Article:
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Paul Jones
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Hi,

I'm pretty new to java and trying to learn my way through. I'm looking at a part of java code ((new Random()).nextInt(4) + 1) and wanting to output a number (between 1 & 5). Only I don't really know how to do that, can anyone give me a push in the right direction?

Thanks

Paul
 
Jeff Albertson
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Your post is a little vague. What is it you are having trouble with?
 
Paul Jones
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Jeff,

I'm trying to create a random number generator for some work I've got, I've been given this code but don't really know how to implement it.

Is this any better?
 
marc weber
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Originally posted by Paul Jones:
...I'm looking at a part of java code ((new Random()).nextInt(4) + 1) and wanting to output a number (between 1 & 5)...

When you pass an int argument to Random's nextInt method, it generates a "random" int between 0 and the argument value. This range includes zero, but does not include the argument value.

So rand.nextInt(4) will give you 0, 1, 2, or 3. But not 4.
 
Paul Jones
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So rand.nextInt(4) will give you 0, 1, 2, or 3. But not 4.

Thanks, but how would I write a method to allow me to do this?
 
Stan James
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We usually don't give complete answers here, but I think you need a jump-start to get going so here are a few usable lines. Something like:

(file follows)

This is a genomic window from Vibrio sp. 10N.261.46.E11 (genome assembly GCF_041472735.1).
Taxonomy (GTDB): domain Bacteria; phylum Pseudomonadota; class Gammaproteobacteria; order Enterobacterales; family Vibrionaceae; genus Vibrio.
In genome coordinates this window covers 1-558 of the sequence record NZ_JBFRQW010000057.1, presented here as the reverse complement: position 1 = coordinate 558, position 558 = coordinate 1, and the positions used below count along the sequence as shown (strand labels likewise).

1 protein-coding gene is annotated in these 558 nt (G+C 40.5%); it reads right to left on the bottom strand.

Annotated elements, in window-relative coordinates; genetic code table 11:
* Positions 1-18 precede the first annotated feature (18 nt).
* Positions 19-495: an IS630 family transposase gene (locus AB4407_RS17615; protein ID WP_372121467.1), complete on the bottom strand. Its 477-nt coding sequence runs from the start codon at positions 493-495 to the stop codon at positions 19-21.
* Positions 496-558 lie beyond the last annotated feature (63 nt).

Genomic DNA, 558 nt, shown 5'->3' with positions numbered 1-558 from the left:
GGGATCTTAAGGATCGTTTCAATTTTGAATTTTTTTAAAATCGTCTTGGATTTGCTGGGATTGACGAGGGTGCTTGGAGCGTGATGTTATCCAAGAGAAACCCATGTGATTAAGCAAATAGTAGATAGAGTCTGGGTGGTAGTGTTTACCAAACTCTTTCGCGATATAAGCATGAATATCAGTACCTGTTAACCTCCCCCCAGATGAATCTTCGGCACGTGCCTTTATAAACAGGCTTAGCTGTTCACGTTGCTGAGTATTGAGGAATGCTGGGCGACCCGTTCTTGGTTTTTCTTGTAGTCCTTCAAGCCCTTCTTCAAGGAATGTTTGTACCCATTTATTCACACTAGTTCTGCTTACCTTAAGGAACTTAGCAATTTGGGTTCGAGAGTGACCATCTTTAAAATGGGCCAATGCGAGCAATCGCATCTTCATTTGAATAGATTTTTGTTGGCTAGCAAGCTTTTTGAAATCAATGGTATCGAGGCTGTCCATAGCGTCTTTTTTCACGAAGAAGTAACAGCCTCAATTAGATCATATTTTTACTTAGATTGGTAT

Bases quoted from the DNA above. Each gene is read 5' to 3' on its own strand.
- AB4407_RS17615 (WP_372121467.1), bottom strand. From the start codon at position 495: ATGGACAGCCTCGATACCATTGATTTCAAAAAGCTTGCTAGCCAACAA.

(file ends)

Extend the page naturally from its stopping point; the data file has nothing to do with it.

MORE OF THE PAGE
Then you could use it like:

It seems a little clumsy to create a new MyClass just to do this job, so maybe we could change the method to static. Are you familiar with how to do that and how the caller would change? If you make that change then I didn't give you the whole answer. Give it a try and show us what you make.
 
Paul Jones
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Originally posted by Stan James:
We usually don't give complete answers here, but I think you need a jump-start to get going so here are a few usable lines. Something like:

Then you could use it like:

It seems a little clumsy to create a new MyClass just to do this job, so maybe we could change the method to static. Are you familiar with how to do that and how the caller would change? If you make that change then I didn't give you the whole answer. Give it a try and show us what you make.


Stan,

Thanks for your help, to answer your question I'm not really that familar with static methods - just started out
 
Stan James
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As shown above, the method getNextWhatever() is an instance method, meaning you have to have an instance of the MyClass class to call the method. The static keyword makes a class method, meaning you only have to have the class to call the method. The example changes to look like:

Spot the two differences: the keyword "static" on the method makes it a class method, and the call MyClass.getNext ... doesn't require making a new instance.

How are you learning Java? Do you have a teacher or a good book to help you get going? Maybe the gang will recommend some good introductory books and web tutorials.
 
Jeff Albertson
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Originally posted by Stan James:




You may be setting up the OP for another lesson in Java, if his code calls that method mutliple times in quick succession -- a lesson that involves subtle differences between versions! In version 5.0, the API for Random() states:

Creates a new random number generator. This constructor sets the seed of the random number generator to a value very likely to be distinct from any other invocation of this constructor.

While in versions 1.4 and before, the API for Random() states:

Creates a new random number generator. Its seed is initialized to a value based on the current time:

public Random() { this(System.currentTimeMillis()); }

Two Random objects created within the same millisecond will have the same sequence of random numbers.
 
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